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Thursday, January 28, 2010

Putting The Longview Into Practice - Part Two

Q & A with Dr. Roger Parrott,
Author of The Longview
Part 2

America is paying the price of short-term decision making (i.e., sub-prime mortgages, Bernie Madoff, health care costs, General Motors bankruptcy, et al). As more ministries adopt the prevailing short-term pattern, they move closer to the same outcome—the quick payoff—at the cost of a future crisis. In The Longview, Roger Parrott calls for a seismic shift in the leadership attitudes and actions of readers. Parrott is a seasoned, practical leader who is not afraid to challenge younger leaders to lead for lasting impact, not fleeting bragging rights. The book offers practical insights from both scripture and his own experience. Both young and seasoned leaders will uncover a solid foundation for success for any ministry, organization, or business.

How does the Longview approach get lived out in the every-day demands of ministry leadership?

I suggest that leaders begin by leading as if you’ll be there forever. The heart of the Longview does not begin with actions as much as attitude. Imagine that the organization and position you are in right now is what God wants you to do for the rest of your professional life. For many, it might be discouraging to truly feel “locked in” to your job. But contrary to the mantras of popular career gurus, this is one of the best things that could ever happen to you and your ministry, because to lead as if you must remain in that same position forever—and live with the long-term consequences of every decision—will shift your perspective, align your priorities, and build lasting strength in your organization, rather than allowing you to settle for the comfort and accolades of immediate results.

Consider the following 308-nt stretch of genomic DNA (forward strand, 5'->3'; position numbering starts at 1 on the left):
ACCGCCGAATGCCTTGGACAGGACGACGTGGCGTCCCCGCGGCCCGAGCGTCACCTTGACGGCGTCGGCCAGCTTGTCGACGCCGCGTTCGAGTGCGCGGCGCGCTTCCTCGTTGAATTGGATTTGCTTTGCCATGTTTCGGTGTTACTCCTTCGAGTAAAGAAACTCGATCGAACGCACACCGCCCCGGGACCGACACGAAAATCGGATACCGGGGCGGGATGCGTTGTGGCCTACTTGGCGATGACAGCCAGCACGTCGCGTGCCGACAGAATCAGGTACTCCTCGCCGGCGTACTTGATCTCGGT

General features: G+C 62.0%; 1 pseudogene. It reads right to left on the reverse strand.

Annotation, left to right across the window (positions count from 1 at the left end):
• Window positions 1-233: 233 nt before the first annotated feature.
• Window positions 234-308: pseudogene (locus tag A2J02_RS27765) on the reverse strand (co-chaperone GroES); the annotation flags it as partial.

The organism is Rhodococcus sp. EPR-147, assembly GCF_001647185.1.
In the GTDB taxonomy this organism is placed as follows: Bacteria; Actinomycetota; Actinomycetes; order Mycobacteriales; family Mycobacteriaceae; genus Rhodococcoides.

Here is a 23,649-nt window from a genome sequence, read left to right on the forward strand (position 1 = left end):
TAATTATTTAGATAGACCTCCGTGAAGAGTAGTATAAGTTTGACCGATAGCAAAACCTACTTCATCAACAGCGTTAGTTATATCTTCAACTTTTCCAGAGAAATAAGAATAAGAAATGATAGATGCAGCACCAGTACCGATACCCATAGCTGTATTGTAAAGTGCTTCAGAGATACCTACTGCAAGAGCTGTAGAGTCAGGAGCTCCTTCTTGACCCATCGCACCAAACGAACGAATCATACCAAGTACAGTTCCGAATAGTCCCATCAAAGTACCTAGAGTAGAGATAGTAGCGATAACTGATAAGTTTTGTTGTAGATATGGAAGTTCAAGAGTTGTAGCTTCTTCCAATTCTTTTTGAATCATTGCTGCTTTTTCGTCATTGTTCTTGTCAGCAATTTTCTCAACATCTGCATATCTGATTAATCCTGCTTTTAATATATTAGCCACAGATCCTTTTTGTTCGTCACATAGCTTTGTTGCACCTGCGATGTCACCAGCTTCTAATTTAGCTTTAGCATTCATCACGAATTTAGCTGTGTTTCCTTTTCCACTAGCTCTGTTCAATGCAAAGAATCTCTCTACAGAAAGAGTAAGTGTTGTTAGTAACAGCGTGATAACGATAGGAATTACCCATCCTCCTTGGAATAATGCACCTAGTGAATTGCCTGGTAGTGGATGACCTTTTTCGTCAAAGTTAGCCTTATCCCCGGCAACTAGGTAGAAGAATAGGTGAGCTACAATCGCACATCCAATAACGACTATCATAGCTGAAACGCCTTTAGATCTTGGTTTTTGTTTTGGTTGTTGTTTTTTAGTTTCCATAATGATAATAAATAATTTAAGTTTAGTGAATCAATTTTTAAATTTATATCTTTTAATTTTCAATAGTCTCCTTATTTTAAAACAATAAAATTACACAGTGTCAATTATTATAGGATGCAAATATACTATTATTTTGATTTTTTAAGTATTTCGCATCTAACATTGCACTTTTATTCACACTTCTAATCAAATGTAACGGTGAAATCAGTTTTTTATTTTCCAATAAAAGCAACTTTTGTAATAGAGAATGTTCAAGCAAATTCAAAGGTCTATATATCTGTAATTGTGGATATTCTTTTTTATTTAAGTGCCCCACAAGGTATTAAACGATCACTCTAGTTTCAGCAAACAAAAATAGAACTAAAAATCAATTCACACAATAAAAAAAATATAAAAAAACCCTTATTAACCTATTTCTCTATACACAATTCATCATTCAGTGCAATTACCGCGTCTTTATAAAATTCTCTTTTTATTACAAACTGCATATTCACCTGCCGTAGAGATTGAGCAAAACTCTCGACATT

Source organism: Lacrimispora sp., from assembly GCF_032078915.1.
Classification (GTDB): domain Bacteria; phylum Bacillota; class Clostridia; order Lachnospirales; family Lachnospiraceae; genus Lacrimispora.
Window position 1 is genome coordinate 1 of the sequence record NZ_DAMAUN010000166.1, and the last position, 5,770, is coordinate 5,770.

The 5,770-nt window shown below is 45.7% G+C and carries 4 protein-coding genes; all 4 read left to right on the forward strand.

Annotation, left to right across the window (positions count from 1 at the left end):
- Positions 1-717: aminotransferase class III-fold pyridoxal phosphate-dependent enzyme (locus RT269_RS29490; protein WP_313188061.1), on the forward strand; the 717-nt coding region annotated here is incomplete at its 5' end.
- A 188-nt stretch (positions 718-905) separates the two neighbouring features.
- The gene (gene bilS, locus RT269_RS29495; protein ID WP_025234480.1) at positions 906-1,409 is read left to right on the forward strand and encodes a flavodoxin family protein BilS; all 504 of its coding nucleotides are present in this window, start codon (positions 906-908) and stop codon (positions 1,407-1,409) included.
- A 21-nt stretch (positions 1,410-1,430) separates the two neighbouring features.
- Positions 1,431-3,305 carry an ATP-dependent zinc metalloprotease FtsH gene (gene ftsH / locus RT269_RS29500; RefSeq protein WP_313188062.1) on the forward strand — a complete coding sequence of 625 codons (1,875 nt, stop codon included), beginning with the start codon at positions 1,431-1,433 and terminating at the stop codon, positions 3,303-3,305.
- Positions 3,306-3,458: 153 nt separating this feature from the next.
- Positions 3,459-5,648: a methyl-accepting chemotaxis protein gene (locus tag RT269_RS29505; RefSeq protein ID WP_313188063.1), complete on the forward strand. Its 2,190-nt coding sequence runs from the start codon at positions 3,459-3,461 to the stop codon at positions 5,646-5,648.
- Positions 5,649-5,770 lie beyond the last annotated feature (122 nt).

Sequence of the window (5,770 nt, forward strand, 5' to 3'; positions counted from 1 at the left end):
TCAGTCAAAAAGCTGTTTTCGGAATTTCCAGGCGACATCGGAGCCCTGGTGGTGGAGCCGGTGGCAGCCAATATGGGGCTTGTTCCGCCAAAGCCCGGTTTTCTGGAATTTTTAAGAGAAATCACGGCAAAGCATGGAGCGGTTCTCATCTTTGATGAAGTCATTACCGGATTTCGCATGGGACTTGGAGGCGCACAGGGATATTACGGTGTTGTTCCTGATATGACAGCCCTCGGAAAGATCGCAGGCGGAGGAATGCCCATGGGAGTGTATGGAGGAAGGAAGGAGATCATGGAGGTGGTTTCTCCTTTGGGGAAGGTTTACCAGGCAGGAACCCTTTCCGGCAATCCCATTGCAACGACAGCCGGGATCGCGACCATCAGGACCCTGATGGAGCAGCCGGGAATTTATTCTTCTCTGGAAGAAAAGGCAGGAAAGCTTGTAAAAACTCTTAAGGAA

When a leader is thinking, living, and acting in terms of only the short-range, everyone around him suffers and may be handicapped for years to come because the decisions of today will narrow subsequent options and opportunities. The compounding weight of each shortsighted decision speeds the deterioration of the ministry’s foundation, while a long-term perspective strengthens that substructure for a higher reach in the future. Whether new on the job, nearing retirement, or eyeing a climb up the career ladder, leading as if you’ll be in your current position forever will revolutionize the way you lead.

Give us some examples of leadership principles made with the long term in mind.

This book challenges leaders to think very differently about leadership, so some of the section headings can be a bit jarring because we need to radically break free from conventional leadership models if we hope to return to a biblical pattern of leaderships. So I’m suggesting to leaders ideas such as:

· Planning Will Drain the Life from Your Ministry
· Deflate Your Ego to Expand Your Influence
· Policies are for Cowards
· Learn to Work with the “Untouchables” Of Leadership